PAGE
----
She will work at the preschool on campus every day, so the scholarship gives her the chance to study early childhood education.
“I am planning on teaching kindergarten through fourth grade” as a career, Gremba said.
Gremba said she had to take the SAT more than once to get a high enough score for the program.
“Seeing hard work pay off was cool,” Gremba said.
The many extracurricular activities she participated in also helped her earn the scholarship. Among her other activities, Gremba is senior class president and captain of the competitive cheerleading team.
“A lot of the work I did to get the scholarship was done outside of school,” she said.
Gremba also has been involved in the Partners Homeroom program. Josh Stahl, special education teacher, said Gremba is an exceptional person who does exactly what is asked, whether it’s in the class or the community.
“Her earning a scholarship is well deserved for her hard work and dedication to education,” Stahl said.
Stahl said Gremba has done a great job on implementing the Partners Homeroom mission, which is to provide an inclusive environment for students of all ability levels. Gremba has enjoyed the program.
“Being in Mr. Stahl’s room helps me out with teaching,” she said.
Gremba advises other students to join extracurricular activities and to keep in touch with their teachers because it can help them out in the long run.
“They are helpful in the process,” she said.
Pantelis continues family tradition
Michael Pantelis has wanted to go to Penn State since he was a little kid.
“It felt like a second home every time I visited my sibling and when I went to the football games,” Pantelis said.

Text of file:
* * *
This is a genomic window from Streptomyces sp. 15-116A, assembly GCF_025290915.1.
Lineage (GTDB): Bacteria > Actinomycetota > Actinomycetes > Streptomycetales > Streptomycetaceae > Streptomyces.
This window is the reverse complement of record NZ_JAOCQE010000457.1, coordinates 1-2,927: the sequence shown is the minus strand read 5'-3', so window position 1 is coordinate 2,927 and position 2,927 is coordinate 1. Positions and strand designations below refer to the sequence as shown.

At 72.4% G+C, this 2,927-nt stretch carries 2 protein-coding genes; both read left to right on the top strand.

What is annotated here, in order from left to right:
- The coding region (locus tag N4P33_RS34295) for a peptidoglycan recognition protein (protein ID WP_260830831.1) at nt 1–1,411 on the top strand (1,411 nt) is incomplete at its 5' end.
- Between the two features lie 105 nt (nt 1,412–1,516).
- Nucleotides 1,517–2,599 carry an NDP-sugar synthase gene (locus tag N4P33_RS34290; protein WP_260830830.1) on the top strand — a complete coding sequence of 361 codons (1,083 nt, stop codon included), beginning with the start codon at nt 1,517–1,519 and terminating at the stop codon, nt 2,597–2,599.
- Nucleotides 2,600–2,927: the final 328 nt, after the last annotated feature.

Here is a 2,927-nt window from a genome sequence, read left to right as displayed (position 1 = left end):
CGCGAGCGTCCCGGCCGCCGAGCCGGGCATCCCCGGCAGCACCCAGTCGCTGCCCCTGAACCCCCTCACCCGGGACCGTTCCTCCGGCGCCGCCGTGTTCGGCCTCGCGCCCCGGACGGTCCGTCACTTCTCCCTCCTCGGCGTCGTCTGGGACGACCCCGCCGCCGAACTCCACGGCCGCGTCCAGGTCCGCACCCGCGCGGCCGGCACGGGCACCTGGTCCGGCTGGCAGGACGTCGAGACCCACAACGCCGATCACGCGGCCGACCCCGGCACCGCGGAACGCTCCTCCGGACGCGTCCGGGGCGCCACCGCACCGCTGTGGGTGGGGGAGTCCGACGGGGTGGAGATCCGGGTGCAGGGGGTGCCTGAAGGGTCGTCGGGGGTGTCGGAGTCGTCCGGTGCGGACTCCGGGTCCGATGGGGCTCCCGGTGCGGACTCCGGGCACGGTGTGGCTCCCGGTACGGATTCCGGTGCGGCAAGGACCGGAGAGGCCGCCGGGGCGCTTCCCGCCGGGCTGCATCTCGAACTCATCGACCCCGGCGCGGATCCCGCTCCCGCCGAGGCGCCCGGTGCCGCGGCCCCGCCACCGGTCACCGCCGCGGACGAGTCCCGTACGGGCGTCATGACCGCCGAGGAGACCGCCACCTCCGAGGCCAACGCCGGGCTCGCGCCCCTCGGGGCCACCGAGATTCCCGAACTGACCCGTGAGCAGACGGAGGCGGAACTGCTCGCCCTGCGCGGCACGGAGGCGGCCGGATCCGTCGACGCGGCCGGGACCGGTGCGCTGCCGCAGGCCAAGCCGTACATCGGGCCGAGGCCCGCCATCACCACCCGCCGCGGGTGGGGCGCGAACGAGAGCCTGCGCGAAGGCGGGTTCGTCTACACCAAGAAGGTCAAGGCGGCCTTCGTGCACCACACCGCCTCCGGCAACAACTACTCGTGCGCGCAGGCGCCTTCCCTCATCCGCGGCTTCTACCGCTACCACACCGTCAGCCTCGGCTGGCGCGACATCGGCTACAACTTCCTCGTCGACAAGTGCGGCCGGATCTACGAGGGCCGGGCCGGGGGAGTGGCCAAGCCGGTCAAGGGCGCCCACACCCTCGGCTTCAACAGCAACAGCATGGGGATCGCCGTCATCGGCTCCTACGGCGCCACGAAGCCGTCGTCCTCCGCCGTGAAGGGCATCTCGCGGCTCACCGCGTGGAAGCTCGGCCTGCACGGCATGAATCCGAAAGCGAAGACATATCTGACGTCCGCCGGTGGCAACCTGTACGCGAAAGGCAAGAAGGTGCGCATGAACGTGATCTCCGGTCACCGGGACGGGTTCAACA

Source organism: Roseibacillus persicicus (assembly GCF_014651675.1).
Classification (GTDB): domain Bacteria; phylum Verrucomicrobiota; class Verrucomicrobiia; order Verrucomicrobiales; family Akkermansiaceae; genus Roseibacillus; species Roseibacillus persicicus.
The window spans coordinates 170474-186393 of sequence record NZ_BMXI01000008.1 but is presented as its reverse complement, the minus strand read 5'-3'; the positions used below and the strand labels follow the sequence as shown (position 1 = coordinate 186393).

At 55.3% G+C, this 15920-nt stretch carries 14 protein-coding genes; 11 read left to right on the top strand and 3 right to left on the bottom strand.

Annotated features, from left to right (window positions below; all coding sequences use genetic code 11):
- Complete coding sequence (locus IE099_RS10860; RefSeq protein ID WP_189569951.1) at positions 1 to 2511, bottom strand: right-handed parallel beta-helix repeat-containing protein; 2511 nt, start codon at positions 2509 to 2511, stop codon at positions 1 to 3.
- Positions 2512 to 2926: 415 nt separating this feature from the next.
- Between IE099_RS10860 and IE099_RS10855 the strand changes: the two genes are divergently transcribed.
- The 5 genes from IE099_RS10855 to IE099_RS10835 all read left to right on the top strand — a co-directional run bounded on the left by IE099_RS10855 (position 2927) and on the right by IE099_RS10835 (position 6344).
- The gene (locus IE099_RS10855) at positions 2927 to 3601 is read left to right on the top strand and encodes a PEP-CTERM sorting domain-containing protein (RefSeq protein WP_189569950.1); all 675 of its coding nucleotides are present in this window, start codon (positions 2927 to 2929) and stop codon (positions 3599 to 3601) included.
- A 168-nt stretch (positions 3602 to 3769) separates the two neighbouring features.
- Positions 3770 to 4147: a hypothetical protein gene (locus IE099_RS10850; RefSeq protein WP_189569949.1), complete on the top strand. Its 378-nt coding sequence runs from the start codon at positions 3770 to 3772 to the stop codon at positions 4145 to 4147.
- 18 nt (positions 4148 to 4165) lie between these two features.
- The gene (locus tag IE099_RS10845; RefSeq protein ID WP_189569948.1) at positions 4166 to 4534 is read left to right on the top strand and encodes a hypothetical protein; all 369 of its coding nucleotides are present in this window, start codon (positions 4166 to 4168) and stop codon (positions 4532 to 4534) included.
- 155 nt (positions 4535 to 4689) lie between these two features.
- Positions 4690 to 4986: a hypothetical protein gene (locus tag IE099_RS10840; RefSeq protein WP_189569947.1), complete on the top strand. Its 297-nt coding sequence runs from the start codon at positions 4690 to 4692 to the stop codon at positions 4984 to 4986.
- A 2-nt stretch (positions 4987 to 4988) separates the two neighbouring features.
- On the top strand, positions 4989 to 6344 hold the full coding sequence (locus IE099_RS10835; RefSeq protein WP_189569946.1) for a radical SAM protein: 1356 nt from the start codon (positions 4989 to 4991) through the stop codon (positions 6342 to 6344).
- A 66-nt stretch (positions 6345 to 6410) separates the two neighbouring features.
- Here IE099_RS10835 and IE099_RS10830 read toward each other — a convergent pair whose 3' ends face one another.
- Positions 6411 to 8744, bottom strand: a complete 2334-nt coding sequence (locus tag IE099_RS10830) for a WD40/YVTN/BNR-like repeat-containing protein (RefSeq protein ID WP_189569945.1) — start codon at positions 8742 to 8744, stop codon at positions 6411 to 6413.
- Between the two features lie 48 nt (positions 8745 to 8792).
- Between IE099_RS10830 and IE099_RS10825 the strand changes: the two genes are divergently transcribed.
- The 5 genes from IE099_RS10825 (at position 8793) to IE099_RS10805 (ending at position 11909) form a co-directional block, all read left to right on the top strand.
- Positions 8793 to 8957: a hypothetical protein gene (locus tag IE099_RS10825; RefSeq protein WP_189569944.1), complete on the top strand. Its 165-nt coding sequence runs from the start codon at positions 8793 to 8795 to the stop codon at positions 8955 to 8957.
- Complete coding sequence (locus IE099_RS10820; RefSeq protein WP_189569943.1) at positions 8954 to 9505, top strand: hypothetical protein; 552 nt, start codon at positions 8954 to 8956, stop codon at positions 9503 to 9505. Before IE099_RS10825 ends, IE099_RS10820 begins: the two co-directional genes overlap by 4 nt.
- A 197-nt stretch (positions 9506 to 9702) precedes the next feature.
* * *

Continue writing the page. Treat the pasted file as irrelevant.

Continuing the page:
Pantelis has been awarded the Chick Evans Scholarship, a scholarship for golf caddies to a variety of colleges around the country.
“It’s a dream come true for being admitted and not having to pay for it. It’s a huge blessing,” Pantelis said.
Caddies who earn the scholarship have to build a solid reputation and be well respected around the golf courses where they work. Pantelis has worked as a caddie at South Hills Country Club for about six years.
He is the first caddy to receive the scholarship at South Hills since his older brother, Nick Pantelis who was in the class of 2017 earned it.
“I started in seventh grade, because I knew about the scholarship from my brother,” Pantelis said.
Pantelis will stay in a scholarship house with the other 13 Penn State students who received the scholarship.
“When my brother received it, he introduced me to a lot of the people in the house. It’s what made me want to go to Penn State, because I knew I wanted to stay there,” he said.
Pantelis’ older brother recently graduated from Penn State, while his older sister, Cassie, is heading into her sophomore year.
“Both of my siblings have made me feel comfortable with the atmosphere up there, and I’m happy about having my sister there because we always look out for each other,” Pantelis said.